Plugins; you’ll need a few plugins to lock down your site’s security. I recommend the following based on my research:

Disable XMLRPC* — needs additional script to work effectively. See below

Disable Search — If possible, many sites may not need search, google does the job better and safer.

Wordfence or Local firewall of choice. — On-Website WAF’s are an effective line of defense.

Network WAF — Cloudflare, Sucuri, or other providers. These cost money unless you’re hosting your own bare metal server.

Activity log of choice — Use one connected to your database as opposed to saving files on your public server. These can be enumerated and viewed by a crafty attacker.

Wpscan — essential for any website owner to make sure plugins are up to date!

Favicon generator — Add a favicon to get rid of the default Wordpress one. Design and security in mind.

Scripts are important as well. These are the scrips you’ll need to disable common attack vectors:

- Content headers in .htaccess. (‘Header set’ plus appropriate content in quotes “”)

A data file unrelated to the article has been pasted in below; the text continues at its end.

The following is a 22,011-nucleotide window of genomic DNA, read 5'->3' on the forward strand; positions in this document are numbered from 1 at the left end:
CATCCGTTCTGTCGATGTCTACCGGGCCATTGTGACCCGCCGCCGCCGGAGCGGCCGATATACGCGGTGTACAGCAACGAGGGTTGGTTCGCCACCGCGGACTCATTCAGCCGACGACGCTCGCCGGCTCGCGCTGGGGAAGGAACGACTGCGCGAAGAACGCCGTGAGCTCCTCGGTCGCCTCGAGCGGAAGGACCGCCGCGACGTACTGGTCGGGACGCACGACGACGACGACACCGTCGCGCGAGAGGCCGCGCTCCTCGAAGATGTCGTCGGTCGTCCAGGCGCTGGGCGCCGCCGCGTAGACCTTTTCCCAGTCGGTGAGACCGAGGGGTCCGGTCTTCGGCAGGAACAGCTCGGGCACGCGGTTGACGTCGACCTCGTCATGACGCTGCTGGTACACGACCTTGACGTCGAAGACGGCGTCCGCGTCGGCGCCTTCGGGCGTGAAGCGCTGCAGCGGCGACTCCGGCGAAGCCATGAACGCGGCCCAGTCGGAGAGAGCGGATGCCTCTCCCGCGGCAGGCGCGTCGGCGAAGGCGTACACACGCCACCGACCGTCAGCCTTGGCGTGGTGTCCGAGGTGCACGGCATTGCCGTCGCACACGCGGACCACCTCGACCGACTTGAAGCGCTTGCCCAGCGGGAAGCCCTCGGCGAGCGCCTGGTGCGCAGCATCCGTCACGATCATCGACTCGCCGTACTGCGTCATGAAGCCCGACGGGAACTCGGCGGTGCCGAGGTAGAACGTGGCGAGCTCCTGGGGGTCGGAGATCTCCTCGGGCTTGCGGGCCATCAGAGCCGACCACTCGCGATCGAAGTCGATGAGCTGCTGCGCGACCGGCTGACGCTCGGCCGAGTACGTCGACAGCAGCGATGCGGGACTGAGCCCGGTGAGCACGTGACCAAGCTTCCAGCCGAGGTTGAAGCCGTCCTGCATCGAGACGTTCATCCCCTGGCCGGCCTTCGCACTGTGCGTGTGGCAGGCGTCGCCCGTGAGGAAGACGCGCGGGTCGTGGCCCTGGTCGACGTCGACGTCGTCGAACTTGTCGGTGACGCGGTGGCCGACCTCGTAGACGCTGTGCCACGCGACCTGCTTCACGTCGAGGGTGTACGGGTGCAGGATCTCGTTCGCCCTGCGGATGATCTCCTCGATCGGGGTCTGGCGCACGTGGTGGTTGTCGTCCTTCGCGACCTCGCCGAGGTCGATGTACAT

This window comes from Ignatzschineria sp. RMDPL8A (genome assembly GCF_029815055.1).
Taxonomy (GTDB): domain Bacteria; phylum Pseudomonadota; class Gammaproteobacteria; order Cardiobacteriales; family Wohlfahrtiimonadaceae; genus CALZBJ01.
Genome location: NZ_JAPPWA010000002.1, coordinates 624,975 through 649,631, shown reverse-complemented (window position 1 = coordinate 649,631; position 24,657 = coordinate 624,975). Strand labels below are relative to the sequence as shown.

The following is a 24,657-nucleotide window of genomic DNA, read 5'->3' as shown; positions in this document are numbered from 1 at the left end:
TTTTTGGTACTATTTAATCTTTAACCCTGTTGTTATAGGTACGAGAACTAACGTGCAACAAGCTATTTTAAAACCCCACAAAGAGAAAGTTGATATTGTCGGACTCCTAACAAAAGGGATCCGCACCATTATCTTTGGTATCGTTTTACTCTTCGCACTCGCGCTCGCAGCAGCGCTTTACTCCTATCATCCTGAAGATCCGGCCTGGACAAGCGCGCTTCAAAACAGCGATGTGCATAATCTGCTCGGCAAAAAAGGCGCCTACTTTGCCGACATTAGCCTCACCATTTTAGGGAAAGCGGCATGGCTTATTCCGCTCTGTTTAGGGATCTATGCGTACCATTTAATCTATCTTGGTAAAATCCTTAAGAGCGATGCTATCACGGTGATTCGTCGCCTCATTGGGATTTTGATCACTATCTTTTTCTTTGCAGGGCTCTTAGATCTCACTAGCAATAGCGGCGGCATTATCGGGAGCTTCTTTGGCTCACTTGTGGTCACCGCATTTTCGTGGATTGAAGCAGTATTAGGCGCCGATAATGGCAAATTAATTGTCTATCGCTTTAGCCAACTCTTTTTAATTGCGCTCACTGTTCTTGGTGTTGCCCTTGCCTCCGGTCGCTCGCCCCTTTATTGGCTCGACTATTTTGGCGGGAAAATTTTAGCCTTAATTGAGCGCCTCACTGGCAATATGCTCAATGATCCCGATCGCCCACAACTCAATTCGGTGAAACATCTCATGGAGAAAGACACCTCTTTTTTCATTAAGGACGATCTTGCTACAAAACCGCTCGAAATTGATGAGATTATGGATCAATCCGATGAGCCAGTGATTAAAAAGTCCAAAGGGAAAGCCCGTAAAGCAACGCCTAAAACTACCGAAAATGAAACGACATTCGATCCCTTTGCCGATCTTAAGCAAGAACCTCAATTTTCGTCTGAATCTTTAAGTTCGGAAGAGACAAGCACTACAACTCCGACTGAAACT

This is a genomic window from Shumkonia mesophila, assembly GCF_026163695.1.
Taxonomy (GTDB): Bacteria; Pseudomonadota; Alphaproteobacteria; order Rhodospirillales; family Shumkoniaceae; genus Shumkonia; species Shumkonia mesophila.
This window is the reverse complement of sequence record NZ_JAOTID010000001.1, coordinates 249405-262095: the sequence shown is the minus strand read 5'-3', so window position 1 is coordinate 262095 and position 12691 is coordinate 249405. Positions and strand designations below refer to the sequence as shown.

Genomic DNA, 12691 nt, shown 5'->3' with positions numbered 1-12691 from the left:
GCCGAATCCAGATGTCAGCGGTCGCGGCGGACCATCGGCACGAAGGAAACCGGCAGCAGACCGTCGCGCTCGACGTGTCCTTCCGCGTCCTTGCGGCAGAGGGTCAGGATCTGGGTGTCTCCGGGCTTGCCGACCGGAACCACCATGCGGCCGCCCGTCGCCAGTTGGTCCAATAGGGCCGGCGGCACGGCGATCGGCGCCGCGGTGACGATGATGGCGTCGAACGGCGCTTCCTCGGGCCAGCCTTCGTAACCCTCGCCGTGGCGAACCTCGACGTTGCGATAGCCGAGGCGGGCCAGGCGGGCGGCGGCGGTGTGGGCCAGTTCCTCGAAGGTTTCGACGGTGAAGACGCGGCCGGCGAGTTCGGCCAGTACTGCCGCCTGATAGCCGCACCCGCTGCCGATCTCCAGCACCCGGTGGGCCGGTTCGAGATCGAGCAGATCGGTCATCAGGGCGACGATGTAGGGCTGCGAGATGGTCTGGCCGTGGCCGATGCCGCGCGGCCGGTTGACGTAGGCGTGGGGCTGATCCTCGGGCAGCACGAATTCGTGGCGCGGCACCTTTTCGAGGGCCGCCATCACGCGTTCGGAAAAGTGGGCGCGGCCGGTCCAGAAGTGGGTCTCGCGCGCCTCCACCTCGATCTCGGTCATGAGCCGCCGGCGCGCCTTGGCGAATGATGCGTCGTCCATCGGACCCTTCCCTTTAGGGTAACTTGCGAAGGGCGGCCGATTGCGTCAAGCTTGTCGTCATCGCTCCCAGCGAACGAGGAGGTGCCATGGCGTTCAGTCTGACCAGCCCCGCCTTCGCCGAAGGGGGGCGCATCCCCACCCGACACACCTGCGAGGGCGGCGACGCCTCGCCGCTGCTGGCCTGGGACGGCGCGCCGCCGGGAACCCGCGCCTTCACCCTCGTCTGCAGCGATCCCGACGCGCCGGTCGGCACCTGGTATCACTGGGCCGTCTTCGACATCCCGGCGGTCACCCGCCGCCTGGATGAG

- Directory traversal defenses and 403.

- Disable indexing

- Move WLWManifest from your site to your private directory. (Move the file manually.)

- Disable the RSS and atom feeds unless you need them.

- Disable version display with wordpress pugins.

- Hide user, admin and page in wp-json.

*- Block XMLRPC — On a case-by-case basis, very much subjective based on mobile, plugins etc. Can be worked around.

Next are a few general tips for site management.

On adding scripting to your page, it’s best practice to NOT EDIT THE functions.php file for a Wordpress site. This impacts load times and security most. If you can add scripts, do so at the footer of the site unless absolutely necessary, and make a backup of this file before changing it. If scripts load remotely from Github, be cautious of supply chain attacks and cross site request forgery. If they load locally, be sure to check for updates and apply them regularly.